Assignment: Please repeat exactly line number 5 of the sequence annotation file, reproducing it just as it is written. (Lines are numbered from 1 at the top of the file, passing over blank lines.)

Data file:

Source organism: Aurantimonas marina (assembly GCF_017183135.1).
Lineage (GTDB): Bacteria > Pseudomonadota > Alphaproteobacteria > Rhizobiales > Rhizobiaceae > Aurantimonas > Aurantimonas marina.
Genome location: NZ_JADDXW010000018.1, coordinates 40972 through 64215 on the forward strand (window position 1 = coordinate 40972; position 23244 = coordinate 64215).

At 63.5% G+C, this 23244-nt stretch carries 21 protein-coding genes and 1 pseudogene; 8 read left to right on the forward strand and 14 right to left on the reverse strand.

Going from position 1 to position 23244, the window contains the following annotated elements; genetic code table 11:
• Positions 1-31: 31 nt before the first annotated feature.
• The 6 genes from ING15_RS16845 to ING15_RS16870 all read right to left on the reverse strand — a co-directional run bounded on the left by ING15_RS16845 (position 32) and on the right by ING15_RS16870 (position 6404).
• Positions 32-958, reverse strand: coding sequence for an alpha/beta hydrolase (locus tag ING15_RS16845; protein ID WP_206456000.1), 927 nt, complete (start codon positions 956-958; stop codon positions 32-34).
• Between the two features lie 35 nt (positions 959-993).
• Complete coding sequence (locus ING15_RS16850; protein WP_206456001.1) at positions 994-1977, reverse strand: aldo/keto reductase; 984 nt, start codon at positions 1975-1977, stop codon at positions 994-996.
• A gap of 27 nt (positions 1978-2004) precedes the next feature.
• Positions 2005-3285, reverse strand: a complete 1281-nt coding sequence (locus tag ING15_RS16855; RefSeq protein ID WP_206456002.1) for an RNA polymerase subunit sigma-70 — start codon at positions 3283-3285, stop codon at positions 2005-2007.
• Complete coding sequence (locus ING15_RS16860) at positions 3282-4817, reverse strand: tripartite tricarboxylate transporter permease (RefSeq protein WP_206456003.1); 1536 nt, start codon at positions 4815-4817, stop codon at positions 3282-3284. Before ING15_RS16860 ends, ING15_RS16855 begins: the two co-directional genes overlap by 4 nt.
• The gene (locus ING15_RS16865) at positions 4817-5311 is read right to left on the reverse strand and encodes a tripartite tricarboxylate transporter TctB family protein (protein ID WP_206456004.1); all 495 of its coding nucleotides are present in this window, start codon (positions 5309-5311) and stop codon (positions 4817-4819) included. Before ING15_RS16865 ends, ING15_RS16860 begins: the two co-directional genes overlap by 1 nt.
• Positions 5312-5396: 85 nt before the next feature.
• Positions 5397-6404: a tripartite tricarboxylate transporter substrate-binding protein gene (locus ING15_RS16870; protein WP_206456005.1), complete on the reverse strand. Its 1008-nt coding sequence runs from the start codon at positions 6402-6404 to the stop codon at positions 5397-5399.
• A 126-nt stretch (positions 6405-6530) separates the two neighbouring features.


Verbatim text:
Going from position 1 to position 23244, the window contains the following annotated elements; genetic code table 11: